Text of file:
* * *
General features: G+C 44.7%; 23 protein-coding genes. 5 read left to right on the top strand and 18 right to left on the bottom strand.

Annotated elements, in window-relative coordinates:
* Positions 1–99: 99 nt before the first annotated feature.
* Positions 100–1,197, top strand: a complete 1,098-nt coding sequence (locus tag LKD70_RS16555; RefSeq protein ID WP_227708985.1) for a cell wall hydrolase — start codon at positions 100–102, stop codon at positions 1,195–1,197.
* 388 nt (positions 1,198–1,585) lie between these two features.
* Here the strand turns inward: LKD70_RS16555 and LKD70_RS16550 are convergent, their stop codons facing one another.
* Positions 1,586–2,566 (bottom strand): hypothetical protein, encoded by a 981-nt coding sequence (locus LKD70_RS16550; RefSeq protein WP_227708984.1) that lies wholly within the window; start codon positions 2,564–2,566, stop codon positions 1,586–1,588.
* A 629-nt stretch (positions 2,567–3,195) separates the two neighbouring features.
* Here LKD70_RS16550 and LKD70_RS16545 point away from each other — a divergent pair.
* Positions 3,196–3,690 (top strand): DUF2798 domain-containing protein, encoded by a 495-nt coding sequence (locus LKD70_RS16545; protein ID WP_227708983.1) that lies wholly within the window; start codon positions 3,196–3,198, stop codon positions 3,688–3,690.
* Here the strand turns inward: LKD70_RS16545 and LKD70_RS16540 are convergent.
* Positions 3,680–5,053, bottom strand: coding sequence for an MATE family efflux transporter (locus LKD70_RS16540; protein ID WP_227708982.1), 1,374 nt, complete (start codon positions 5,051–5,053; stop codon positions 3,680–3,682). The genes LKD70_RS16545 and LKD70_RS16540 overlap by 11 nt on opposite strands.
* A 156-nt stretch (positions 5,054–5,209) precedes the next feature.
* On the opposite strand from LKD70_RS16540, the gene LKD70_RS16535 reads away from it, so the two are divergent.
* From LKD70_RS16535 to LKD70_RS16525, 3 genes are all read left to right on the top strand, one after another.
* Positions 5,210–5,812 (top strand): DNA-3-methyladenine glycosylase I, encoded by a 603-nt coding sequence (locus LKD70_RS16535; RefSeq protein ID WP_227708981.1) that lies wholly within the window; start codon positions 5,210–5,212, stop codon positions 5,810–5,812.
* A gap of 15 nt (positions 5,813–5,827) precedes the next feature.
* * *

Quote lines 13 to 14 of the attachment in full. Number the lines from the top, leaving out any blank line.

* A 156-nt stretch (positions 5,054–5,209) precedes the next feature.
* On the opposite strand from LKD70_RS16540, the gene LKD70_RS16535 reads away from it, so the two are divergent.